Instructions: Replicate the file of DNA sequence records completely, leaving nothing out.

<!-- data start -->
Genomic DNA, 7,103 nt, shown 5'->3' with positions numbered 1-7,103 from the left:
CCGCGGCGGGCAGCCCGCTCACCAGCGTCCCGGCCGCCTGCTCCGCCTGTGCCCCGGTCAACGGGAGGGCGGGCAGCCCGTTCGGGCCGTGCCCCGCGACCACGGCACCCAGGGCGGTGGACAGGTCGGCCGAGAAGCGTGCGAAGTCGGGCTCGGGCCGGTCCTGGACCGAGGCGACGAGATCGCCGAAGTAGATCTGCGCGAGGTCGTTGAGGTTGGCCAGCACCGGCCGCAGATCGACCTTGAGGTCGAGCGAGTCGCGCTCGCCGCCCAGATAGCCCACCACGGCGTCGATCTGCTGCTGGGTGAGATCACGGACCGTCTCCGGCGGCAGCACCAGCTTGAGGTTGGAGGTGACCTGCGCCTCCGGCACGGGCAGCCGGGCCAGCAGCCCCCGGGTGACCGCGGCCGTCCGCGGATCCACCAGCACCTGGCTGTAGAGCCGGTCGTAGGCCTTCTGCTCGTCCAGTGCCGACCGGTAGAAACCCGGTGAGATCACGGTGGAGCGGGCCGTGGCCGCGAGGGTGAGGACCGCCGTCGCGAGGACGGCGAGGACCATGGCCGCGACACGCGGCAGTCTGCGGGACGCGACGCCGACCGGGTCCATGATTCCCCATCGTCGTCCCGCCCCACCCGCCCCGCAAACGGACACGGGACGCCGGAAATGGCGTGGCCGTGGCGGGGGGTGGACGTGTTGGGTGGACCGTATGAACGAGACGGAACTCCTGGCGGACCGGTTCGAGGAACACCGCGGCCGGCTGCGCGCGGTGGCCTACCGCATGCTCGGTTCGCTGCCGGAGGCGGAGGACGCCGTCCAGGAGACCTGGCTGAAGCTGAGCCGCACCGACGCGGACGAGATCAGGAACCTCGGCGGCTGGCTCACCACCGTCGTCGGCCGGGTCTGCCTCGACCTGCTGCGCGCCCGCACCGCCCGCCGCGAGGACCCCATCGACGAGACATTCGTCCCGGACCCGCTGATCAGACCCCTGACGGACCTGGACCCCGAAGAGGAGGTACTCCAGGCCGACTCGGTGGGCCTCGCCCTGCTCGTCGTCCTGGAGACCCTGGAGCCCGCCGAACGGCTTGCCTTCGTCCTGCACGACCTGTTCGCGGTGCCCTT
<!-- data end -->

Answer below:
Genomic DNA, 7,103 nt, shown 5'->3' with positions numbered 1-7,103 from the left:
CCGCGGCGGGCAGCCCGCTCACCAGCGTCCCGGCCGCCTGCTCCGCCTGTGCCCCGGTCAACGGGAGGGCGGGCAGCCCGTTCGGGCCGTGCCCCGCGACCACGGCACCCAGGGCGGTGGACAGGTCGGCCGAGAAGCGTGCGAAGTCGGGCTCGGGCCGGTCCTGGACCGAGGCGACGAGATCGCCGAAGTAGATCTGCGCGAGGTCGTTGAGGTTGGCCAGCACCGGCCGCAGATCGACCTTGAGGTCGAGCGAGTCGCGCTCGCCGCCCAGATAGCCCACCACGGCGTCGATCTGCTGCTGGGTGAGATCACGGACCGTCTCCGGCGGCAGCACCAGCTTGAGGTTGGAGGTGACCTGCGCCTCCGGCACGGGCAGCCGGGCCAGCAGCCCCCGGGTGACCGCGGCCGTCCGCGGATCCACCAGCACCTGGCTGTAGAGCCGGTCGTAGGCCTTCTGCTCGTCCAGTGCCGACCGGTAGAAACCCGGTGAGATCACGGTGGAGCGGGCCGTGGCCGCGAGGGTGAGGACCGCCGTCGCGAGGACGGCGAGGACCATGGCCGCGACACGCGGCAGTCTGCGGGACGCGACGCCGACCGGGTCCATGATTCCCCATCGTCGTCCCGCCCCACCCGCCCCGCAAACGGACACGGGACGCCGGAAATGGCGTGGCCGTGGCGGGGGGTGGACGTGTTGGGTGGACCGTATGAACGAGACGGAACTCCTGGCGGACCGGTTCGAGGAACACCGCGGCCGGCTGCGCGCGGTGGCCTACCGCATGCTCGGTTCGCTGCCGGAGGCGGAGGACGCCGTCCAGGAGACCTGGCTGAAGCTGAGCCGCACCGACGCGGACGAGATCAGGAACCTCGGCGGCTGGCTCACCACCGTCGTCGGCCGGGTCTGCCTCGACCTGCTGCGCGCCCGCACCGCCCGCCGCGAGGACCCCATCGACGAGACATTCGTCCCGGACCCGCTGATCAGACCCCTGACGGACCTGGACCCCGAAGAGGAGGTACTCCAGGCCGACTCGGTGGGCCTCGCCCTGCTCGTCGTCCTGGAGACCCTGGAGCCCGCCGAACGGCTTGCCTTCGTCCTGCACGACCTGTTCGCGGTGCCCTT